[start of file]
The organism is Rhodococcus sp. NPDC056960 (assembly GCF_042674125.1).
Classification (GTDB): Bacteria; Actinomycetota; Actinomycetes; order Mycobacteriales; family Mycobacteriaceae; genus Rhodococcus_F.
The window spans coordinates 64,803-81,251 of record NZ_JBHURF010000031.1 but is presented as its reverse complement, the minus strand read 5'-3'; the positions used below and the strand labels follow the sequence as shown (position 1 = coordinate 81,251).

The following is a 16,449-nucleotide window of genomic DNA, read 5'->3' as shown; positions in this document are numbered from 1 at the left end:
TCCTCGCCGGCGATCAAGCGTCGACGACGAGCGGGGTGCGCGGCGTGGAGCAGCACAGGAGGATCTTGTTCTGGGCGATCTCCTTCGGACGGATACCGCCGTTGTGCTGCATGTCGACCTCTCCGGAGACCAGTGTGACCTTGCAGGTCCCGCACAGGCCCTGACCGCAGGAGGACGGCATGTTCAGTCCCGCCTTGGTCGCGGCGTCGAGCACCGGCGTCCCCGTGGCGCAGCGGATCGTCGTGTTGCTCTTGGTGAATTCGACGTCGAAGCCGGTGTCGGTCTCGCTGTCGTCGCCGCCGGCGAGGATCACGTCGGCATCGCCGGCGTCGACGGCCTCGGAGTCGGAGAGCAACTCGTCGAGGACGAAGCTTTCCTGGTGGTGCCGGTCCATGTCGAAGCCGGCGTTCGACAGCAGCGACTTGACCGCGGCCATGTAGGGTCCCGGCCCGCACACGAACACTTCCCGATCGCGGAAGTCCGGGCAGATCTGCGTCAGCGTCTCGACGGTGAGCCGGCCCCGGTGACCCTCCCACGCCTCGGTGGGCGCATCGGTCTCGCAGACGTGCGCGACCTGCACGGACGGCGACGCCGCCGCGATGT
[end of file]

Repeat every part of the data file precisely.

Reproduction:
The organism is Rhodococcus sp. NPDC056960 (assembly GCF_042674125.1).
Classification (GTDB): Bacteria; Actinomycetota; Actinomycetes; order Mycobacteriales; family Mycobacteriaceae; genus Rhodococcus_F.
The window spans coordinates 64,803-81,251 of record NZ_JBHURF010000031.1 but is presented as its reverse complement, the minus strand read 5'-3'; the positions used below and the strand labels follow the sequence as shown (position 1 = coordinate 81,251).

The following is a 16,449-nucleotide window of genomic DNA, read 5'->3' as shown; positions in this document are numbered from 1 at the left end:
TCCTCGCCGGCGATCAAGCGTCGACGACGAGCGGGGTGCGCGGCGTGGAGCAGCACAGGAGGATCTTGTTCTGGGCGATCTCCTTCGGACGGATACCGCCGTTGTGCTGCATGTCGACCTCTCCGGAGACCAGTGTGACCTTGCAGGTCCCGCACAGGCCCTGACCGCAGGAGGACGGCATGTTCAGTCCCGCCTTGGTCGCGGCGTCGAGCACCGGCGTCCCCGTGGCGCAGCGGATCGTCGTGTTGCTCTTGGTGAATTCGACGTCGAAGCCGGTGTCGGTCTCGCTGTCGTCGCCGCCGGCGAGGATCACGTCGGCATCGCCGGCGTCGACGGCCTCGGAGTCGGAGAGCAACTCGTCGAGGACGAAGCTTTCCTGGTGGTGCCGGTCCATGTCGAAGCCGGCGTTCGACAGCAGCGACTTGACCGCGGCCATGTAGGGTCCCGGCCCGCACACGAACACTTCCCGATCGCGGAAGTCCGGGCAGATCTGCGTCAGCGTCTCGACGGTGAGCCGGCCCCGGTGACCCTCCCACGCCTCGGTGGGCGCATCGGTCTCGCAGACGTGCGCGACCTGCACGGACGGCGACGCCGCCGCGATGT